Suppose we have a database that stores various information about Yale alumni, such as their names, majors, dates of graduation if any, and total amount donated. We may wish to perform aggregate queries on this database, where we ask for the total donations (or average donation) of some subset of the donors. An example of such a query might be "what is the average donation of the top 100 donors?" or "what is the total donation of all alumni whose names come between Bush, George H.W. and Bush, George W.?" We can easily answer such questions in O(n) time by scanning the entire database, but if we ask the same kind of questions often enough it may be cost-effective to precompute enough statistical information to answer the questions faster. Typically this is done by building an AugmentedDataStructure based on a BalancedTree.
Maintaining summary statistics
For this particular problem, we start with a BalancedTree (e.g., a RedBlackTree) that stores keys (alumni names) and values (donations) in each node. We add to each node a new field sum that keeps track of the total donation of every descendant of the node (including the node itself); the invariant on the tree is extended to include the requirement that this sum field is correct for all nodes whenever any operation completes.
We can easily enforce the invariant by providing a procedure FixSum that updates the sum field in a particular node under the assumption that the sum fields in its children are correct:
FixSum(node): node.sum = node.value if node.left is not null: node.sum = node.sum + node.left.value if node.right is not null: node.sum = node.sum + node.right.value
In principle, we could use this recursively to fix all the sum fields:
FixAllSums(root): if root.left is not null: FixAllSums(root.left) if root.right is not null: FixAllSums(root.right) FixSum(root)
Unfortunately, running FixAllSums after any insert or delete, or change in the value of any node, will take Θ(n) time. So instead we will be slightly more clever, and run it only on nodes whose descendants have changed. These include:
- Any ancestor of a newly-inserted node.
- Any ancestor of a newly-deleted node.
- Any node that is involved in a rotation.
Since each insert or delete only produces O(log n) nodes in either of the first two categories and O(1) nodes (in a RedBlackTree) in the third, we can maintain the invariant by calling FixSum on all affected nodes at cost O(log n), which is swallowed by the O(log n) cost of the basic insert or delete. Note that this property only requires that FixSum run in O(1) time, so it extends to any augmented tree where the summary information for a node can be recomputed quickly from its children; for example, we could keep track of the number of descendants of each node or the maximum donation in each subtree (or both) with only a constant-factor increase in running time.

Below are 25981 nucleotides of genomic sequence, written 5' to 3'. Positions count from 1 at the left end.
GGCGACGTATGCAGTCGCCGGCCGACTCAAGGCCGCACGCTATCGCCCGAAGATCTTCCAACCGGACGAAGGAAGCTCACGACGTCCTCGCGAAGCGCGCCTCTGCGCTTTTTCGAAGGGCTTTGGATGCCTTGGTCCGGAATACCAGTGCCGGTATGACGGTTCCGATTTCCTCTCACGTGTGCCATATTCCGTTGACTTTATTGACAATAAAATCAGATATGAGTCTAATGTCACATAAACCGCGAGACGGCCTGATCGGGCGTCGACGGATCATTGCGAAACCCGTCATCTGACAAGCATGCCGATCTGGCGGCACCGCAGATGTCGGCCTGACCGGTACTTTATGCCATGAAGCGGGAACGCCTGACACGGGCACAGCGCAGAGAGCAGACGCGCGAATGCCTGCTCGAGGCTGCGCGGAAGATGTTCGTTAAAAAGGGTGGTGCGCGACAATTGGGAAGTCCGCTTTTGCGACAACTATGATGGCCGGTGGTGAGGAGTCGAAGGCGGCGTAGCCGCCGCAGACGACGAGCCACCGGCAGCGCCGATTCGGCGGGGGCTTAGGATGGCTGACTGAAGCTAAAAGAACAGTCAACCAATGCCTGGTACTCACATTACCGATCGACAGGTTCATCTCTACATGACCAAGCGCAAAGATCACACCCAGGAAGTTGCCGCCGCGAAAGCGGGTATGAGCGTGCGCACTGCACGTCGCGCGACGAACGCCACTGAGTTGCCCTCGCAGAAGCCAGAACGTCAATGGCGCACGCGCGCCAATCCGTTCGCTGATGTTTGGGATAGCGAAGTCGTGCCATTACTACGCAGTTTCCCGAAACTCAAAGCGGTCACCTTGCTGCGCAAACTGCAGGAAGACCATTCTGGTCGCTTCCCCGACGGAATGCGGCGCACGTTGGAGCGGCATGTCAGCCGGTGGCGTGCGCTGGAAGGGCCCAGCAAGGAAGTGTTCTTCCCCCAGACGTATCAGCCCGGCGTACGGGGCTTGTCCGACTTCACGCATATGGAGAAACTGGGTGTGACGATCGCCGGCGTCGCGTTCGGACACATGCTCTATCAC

Using the summary statistics
Assuming we have a correct sum field in each node, we can easily compute the total donation of all alumni, just by looking at root.sum. Similarly, we can easily computer the total donation of all alumni in a given subtree. But which nodes appear in which subtree is somewhat arbitrary; we know that each subtree contains some contiguous range of keys, but the boundaries between subtrees will shift depending on how the tree is rebalanced as nodes are inserted and deleted. So how do we find out how much money we collected from alumni to the right of Bush, George H.W. and to the left of Bush, George W.?
For this problem we can use a simple DecreaseAndConquer algorithm that constructs an interval that does not necessarily correspond to a single subtree out of O(log n) subtrees. The pseudocode is simpler if we consider only the question of computing the sum over all nodes whose keys are larger than some input key; we can compute sums over more complicated ranges by adding and subtracting the somes over such one-way ranges. To compute the sum of all nodes with keys greater than or equal to x, we consider three cases, depending on the relationship betweeen x and root.key. Pseudcode is given below.
SumAtLeast(root, x): if root is null: return 0 else if x < root.key: return SumAtLeast(root.left) else if x = root.key: return SumAtLeastroot.left) + root.value else if x > root.key: if root.left is not null: return root.left.sum + root.value + SumAtLeast(root.right, x) else: return root.value + SumAtLeast(root.right, x)
Since this algorithm recurses on only one subtree for each node, its total running time is O(depth of tree) = O(log n) for a typical balanced tree.